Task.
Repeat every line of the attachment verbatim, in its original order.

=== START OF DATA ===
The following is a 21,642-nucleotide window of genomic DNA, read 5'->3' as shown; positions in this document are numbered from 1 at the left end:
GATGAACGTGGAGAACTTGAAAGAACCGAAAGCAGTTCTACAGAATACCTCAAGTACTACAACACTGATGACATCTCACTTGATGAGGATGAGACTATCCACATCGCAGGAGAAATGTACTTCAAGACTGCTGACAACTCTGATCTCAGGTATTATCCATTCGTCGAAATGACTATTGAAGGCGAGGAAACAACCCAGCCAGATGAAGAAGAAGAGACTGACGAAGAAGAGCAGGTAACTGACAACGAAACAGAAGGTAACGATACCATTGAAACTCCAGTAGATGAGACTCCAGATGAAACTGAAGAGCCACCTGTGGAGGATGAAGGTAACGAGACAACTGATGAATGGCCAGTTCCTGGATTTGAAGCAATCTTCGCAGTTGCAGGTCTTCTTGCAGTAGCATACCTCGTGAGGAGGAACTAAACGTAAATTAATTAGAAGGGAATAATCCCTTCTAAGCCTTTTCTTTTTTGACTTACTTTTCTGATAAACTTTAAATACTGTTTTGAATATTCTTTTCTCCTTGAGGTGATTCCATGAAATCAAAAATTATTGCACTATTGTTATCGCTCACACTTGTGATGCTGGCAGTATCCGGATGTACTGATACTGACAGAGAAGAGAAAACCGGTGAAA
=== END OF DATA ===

The following is a 21,642-nucleotide window of genomic DNA, read 5'->3' as shown; positions in this document are numbered from 1 at the left end:
GATGAACGTGGAGAACTTGAAAGAACCGAAAGCAGTTCTACAGAATACCTCAAGTACTACAACACTGATGACATCTCACTTGATGAGGATGAGACTATCCACATCGCAGGAGAAATGTACTTCAAGACTGCTGACAACTCTGATCTCAGGTATTATCCATTCGTCGAAATGACTATTGAAGGCGAGGAAACAACCCAGCCAGATGAAGAAGAAGAGACTGACGAAGAAGAGCAGGTAACTGACAACGAAACAGAAGGTAACGATACCATTGAAACTCCAGTAGATGAGACTCCAGATGAAACTGAAGAGCCACCTGTGGAGGATGAAGGTAACGAGACAACTGATGAATGGCCAGTTCCTGGATTTGAAGCAATCTTCGCAGTTGCAGGTCTTCTTGCAGTAGCATACCTCGTGAGGAGGAACTAAACGTAAATTAATTAGAAGGGAATAATCCCTTCTAAGCCTTTTCTTTTTTGACTTACTTTTCTGATAAACTTTAAATACTGTTTTGAATATTCTTTTCTCCTTGAGGTGATTCCATGAAATCAAAAATTATTGCACTATTGTTATCGCTCACACTTGTGATGCTGGCAGTATCCGGATGTACTGATACTGACAGAGAAGAGAAAACCGGTGAAA